By: The Estes Valley Watershed Coalition
Do you remember that blanket of pollen that descended on the Estes Valley in June of 2018? Seems like an eternity ago, but that pollen helped create an amazing pine cone crop last summer. For almost a year, the red-crossbills and red-breasted nuthatches hung out in the valley and ate the seeds. And while I’m not expert, I think the mice thrived on all those pine seeds, too.
Now, those cones are drying up and gracing the forest floor. Pine cones are beautiful and a vital part of the eco-system. They are also filled with sap, and if you ever need help starting a fire, they make excellent kindling (just be careful since they will coat the inside of your flue with creosote).
So, do you have kindling surrounding your house? Is your house just a fire waiting to ignite? With the Cameron Peak fire still burning, now is the time to prepare for the next wildfire in the Estes Valley. Firefighters are good at putting out house fires, but when a wildfire roars down the valley, there is little they can do to stop it.
By creating a defensible space around your home, you can reduce the chances that a spark will ignite and that the fire spreads. Creating a defensible space around your home is the best thing you can do to help firefighters. Without it, they may be forced to “landscape” your property with heavy equipment in the heat of the moment.
One way to defend your home from wildfire is to clear dead or dry vegetation from the area 30 feet around your home and structures. Low hanging branches, weeds, pine cones and pine needles all serve as kindling just waiting for a spark. The Estes Valley Watershed Coalition (www.EVWatershed.org) is making it easy to dispose of your pine cones and pine needles by hosting a Pine Cone & Pine Needle drop off event on Saturday October 17th, 2020 from 10 a.m. – 1 p.m. at 1191 Woodstock Dr., Estes Park, CO, 80517 (behind Estes Park Lumber).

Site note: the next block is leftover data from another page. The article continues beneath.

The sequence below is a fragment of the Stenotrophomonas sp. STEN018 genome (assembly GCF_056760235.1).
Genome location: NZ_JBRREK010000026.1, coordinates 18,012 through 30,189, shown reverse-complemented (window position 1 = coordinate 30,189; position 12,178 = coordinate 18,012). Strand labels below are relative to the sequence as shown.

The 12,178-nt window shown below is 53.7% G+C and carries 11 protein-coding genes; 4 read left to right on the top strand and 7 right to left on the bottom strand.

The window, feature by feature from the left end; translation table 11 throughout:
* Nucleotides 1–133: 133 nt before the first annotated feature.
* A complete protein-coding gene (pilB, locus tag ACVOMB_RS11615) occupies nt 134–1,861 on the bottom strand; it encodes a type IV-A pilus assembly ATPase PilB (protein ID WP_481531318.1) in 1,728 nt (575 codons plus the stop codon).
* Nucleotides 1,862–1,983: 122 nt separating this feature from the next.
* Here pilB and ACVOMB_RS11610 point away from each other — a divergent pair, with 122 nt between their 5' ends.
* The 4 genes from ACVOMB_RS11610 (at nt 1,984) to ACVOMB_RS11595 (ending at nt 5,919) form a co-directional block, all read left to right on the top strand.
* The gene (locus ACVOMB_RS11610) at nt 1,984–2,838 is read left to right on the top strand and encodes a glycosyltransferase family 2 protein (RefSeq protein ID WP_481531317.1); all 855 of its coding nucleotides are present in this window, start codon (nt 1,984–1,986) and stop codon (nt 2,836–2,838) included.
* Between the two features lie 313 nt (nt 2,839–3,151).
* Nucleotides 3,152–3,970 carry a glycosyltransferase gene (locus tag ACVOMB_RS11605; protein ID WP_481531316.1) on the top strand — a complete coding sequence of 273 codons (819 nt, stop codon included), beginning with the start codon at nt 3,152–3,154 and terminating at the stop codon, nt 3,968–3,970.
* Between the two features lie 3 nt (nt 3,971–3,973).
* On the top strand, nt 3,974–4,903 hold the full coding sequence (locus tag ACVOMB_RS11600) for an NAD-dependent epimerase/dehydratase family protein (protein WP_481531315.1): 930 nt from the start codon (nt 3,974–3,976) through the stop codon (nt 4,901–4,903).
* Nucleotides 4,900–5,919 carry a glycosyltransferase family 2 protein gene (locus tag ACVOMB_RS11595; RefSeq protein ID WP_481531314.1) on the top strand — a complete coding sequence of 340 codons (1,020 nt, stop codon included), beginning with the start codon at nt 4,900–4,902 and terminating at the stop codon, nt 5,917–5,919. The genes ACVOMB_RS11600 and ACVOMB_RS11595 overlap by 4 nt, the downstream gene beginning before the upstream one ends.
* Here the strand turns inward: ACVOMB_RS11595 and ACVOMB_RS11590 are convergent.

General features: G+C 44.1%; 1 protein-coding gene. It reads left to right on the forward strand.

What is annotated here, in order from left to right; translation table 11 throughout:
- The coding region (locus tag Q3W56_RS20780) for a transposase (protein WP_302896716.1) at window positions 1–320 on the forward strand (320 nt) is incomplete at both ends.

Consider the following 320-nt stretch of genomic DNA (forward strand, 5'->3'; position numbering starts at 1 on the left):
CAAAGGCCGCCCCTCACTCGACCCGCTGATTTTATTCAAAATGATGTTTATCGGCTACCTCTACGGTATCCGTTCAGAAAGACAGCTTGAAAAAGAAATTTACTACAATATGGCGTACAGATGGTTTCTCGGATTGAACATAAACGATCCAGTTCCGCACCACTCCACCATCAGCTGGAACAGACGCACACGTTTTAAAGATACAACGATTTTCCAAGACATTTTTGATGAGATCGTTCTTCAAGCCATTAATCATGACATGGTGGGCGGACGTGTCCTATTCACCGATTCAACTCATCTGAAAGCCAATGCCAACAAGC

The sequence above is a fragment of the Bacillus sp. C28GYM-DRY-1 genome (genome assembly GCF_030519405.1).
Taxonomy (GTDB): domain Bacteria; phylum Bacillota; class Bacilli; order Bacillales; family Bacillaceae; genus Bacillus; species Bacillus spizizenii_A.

Please note the change in date and bag your pine cones and needles (paper yard waste bags preferred). Representatives from the Estes Valley Watershed will have information available about what they do, along with handouts about how to make a defensible space around your property. We ask that you please wear a mask and follow Larimer County guidelines for distancing. Please come early because the event is over when the bins are full.
If you can’t make the event, or wish to drop off more materials, like slash, logs, chunk or decayed wood, pine cones, pine needles, leaves and even noxious weeds, you can drop them off at the Meeker Park Sort Yard.
Please refer to their website for a full list of accepted materials at
community-forestry-sort-yards/. The Meeker Park Sort Yard is open Wednesdays – Saturdays from 9 a.m.-5 p.m., but will close for the season on Saturday, October 10th, 2020.
The Estes Valley Watershed Coalition is offering two Zoom Webinars on Forest Health and Wildfire Mitigation. The next one will be held on Thursday October 22nd from noon – 1 p.m., via Zoom, and is titled Defensible Space and the Homeowner. To learn more, go to www.evwatershed.org/evwc-events.